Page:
Ideas

Ideas | Marshall Sloane

The poetry of profanity

Heather Hopp-Bruce

There are seven states (including Massachusetts, of course) where the use of profanity is still a crime. Which, when you think about it, is pretty gosh darn ridiculous.

Ancient Germanic and Scandinavian peoples forged and honed many of our current set of swears, and they’ve been valuable tools of human expression ever since. The Romans and Greeks used them in literature. Shakespeare leaned on them heavily, too.

Michael Adams, a professor at Indiana University Bloomington, says we’re living through a golden Age of Profanity, where the use of curses is both unprecedentedly creative and remarkably expressive, particularly in verse. That’s a damn good thing, argues Adams, author of the new book “In Praise of Profanity.”

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Ideas spoke with Adams by phone from his home in Bloomington, Ind., about the poetry of the profane. Below is an edited excerpt.

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IDEAS: What’s so compelling about the poetic value of profanity?

ADAMS: When you think about sitting down and writing a poem, you may have an idea that you want to communicate in the poem, but a lot of what you’re playing with is the sound of the language. In everyday speech, we don’t have a lot of time for that. We don’t have the time to worry in a conversation about the pleasure aspect of sound. Profanity serves the purpose of being a type of poetry that fulfills our urge to say words that sound a certain way. They can be a pleasure to speak, but there is also a forcefulness of profanity in certain situations. In some cases, we just enjoy saying those words. It depends a lot on the speaker’s intention and context. There are different poetic values that you can draw out of profanity in different settings.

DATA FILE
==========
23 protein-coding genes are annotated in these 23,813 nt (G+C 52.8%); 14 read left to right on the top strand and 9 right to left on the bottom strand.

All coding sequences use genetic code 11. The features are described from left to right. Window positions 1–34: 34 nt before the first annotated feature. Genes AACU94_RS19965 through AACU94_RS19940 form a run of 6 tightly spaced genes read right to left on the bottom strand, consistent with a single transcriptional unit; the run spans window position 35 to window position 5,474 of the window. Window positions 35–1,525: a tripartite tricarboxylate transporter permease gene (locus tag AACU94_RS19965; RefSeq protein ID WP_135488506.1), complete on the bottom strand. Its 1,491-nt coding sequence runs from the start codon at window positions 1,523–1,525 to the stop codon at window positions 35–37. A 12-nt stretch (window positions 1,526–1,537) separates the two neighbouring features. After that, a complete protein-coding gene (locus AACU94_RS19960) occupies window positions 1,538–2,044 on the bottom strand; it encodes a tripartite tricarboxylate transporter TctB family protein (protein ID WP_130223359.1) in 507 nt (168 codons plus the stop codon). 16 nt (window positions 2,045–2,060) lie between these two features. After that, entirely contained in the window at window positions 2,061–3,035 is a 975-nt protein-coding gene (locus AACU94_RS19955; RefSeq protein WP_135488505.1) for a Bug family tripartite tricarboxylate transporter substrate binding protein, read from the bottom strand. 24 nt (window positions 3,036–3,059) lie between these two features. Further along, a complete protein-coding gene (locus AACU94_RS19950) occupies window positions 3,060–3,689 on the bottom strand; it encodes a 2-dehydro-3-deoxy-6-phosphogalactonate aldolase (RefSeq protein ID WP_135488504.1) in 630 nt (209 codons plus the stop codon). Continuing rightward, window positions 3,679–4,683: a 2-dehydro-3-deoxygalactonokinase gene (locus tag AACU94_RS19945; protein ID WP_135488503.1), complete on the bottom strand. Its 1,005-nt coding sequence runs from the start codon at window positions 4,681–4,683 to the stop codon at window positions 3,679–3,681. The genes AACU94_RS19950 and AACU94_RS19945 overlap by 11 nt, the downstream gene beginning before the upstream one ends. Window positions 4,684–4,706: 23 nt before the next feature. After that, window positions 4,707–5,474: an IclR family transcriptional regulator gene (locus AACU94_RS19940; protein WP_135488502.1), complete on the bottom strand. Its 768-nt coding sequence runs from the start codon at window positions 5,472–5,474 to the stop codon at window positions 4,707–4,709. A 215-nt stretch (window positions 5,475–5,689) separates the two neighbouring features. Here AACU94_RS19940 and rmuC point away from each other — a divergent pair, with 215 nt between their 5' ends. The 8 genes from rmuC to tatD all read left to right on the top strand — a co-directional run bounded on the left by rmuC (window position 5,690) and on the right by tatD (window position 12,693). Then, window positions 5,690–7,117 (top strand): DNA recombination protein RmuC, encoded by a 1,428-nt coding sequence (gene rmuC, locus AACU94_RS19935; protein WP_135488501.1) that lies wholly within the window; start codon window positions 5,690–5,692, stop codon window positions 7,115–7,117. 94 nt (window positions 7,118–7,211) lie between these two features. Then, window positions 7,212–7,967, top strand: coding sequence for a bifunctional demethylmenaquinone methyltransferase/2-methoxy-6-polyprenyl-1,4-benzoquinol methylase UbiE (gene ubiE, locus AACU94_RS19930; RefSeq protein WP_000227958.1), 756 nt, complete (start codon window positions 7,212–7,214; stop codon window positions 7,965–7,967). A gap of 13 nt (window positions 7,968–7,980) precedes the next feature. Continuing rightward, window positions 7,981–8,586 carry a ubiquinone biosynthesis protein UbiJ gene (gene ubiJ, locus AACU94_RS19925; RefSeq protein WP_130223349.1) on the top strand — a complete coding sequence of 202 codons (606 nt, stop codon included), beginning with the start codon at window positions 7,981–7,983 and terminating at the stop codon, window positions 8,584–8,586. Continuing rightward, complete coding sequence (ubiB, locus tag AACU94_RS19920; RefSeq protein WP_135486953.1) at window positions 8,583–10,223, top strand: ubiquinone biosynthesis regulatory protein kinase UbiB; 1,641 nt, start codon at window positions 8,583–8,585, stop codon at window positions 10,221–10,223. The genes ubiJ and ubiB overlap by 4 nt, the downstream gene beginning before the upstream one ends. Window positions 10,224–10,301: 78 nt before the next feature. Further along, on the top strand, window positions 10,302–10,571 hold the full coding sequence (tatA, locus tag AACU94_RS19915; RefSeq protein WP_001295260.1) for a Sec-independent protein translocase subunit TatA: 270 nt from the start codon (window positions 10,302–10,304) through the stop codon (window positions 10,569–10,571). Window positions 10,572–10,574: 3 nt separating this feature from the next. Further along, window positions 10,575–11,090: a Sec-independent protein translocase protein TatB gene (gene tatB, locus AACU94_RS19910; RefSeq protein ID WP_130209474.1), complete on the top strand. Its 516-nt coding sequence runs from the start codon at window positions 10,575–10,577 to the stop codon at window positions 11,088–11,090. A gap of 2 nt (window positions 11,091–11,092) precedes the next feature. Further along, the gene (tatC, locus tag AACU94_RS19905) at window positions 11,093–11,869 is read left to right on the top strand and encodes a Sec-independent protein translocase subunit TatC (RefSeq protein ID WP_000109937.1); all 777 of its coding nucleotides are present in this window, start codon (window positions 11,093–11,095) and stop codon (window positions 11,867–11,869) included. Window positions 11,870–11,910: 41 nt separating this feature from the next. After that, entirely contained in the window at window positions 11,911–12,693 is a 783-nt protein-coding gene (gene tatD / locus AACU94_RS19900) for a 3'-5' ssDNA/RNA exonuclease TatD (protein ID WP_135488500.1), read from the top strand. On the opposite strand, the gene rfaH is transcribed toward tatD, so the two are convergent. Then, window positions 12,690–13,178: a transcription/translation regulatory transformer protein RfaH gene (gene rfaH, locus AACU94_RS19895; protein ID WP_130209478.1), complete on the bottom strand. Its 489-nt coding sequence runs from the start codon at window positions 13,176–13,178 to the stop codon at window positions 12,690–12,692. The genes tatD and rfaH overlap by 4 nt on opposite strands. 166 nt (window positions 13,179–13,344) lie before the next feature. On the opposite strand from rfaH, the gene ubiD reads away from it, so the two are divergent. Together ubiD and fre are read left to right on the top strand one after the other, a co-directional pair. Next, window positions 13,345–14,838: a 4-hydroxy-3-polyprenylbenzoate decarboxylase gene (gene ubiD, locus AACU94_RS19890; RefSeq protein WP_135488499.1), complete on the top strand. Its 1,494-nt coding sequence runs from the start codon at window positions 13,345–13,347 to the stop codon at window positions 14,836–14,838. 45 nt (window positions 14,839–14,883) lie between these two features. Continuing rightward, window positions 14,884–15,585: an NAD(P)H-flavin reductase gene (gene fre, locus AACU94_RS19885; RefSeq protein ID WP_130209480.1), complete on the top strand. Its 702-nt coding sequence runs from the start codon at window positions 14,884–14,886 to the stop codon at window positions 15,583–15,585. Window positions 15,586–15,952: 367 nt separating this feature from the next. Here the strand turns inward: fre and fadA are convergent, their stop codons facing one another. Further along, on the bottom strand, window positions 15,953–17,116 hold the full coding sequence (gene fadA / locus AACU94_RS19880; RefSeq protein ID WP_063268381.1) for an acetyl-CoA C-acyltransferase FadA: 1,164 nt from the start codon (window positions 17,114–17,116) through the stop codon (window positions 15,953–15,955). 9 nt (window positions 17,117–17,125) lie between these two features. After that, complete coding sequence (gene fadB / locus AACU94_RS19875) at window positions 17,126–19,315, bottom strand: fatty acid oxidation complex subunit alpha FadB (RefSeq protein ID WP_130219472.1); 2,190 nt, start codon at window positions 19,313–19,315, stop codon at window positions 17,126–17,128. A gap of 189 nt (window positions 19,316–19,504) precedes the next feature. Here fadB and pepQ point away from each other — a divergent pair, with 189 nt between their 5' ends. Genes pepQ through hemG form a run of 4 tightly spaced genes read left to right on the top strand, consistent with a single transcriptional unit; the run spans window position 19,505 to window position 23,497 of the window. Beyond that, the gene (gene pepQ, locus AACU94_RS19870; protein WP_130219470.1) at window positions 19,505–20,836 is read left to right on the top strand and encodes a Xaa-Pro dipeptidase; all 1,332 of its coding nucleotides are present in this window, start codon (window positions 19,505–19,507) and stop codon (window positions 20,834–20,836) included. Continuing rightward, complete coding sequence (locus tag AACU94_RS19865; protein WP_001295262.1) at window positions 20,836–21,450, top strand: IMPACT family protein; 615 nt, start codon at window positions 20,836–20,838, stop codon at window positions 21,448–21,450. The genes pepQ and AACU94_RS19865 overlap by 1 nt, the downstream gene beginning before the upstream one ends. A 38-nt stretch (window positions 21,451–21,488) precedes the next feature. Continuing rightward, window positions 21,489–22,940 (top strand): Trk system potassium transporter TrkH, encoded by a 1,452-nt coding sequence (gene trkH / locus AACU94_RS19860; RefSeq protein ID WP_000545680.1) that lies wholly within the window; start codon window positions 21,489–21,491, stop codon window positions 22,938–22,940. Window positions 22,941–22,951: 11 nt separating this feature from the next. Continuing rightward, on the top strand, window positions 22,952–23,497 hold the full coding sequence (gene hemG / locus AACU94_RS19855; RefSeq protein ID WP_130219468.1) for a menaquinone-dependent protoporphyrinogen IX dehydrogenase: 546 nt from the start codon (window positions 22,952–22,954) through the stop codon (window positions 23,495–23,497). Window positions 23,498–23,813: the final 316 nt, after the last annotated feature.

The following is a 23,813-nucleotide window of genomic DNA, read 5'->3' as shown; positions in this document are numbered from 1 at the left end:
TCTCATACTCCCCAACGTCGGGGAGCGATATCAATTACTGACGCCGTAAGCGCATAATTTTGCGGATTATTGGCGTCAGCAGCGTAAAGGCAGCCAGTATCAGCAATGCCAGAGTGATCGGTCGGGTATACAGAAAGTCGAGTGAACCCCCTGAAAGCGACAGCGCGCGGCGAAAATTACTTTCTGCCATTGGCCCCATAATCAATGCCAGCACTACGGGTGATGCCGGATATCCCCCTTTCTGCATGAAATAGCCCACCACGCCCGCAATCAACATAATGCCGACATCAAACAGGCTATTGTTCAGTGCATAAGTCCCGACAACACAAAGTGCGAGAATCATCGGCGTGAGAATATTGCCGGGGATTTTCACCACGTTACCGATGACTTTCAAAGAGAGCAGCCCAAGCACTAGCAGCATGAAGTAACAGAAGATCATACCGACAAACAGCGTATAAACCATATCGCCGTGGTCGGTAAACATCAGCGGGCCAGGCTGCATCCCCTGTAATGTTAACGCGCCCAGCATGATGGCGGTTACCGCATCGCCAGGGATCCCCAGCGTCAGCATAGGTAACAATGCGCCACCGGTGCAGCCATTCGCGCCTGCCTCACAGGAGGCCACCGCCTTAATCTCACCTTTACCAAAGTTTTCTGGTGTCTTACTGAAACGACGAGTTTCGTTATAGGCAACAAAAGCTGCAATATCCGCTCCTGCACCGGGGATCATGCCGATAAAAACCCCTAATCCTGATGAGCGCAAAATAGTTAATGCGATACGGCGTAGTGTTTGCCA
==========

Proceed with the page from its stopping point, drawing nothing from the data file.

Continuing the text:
IDEAS: Why don’t people more often connect profanity with poetry?

ADAMS: We teach poetry in school the exact opposite way we should. What classes tend to do is to say poets are exceptional speakers and poetry is exceptional discourse. We should be teaching kids poetry from their experience in everyday speech. Obviously, kids shouldn’t use profanity, but all of that exceptional, expressive, playful language we use is the basis for the higher art of poetry. We are almost completely unaware of how interesting we are or how interesting our speech can be.

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IDEAS: Yet there isn’t much profanity in the canon of Western poetry — at least not the canon you find in high schools.

ADAMS: The most famous example is “This be the Verse” by Philip Larkin. The poet goes for the element of surprise by starting the poem with profanity. That is a way to orient the seriousness of the poem, especially since it was written in the 1950s. Larkin’s work is different from “The Ramble in St. James Park” by Phillip Rochester. Rochester created an image that was just meant for people to take pleasure in. Even if he creates an obscene image, it has no real purpose other than conjuring up an image in people’s minds that would be fun for them to think about.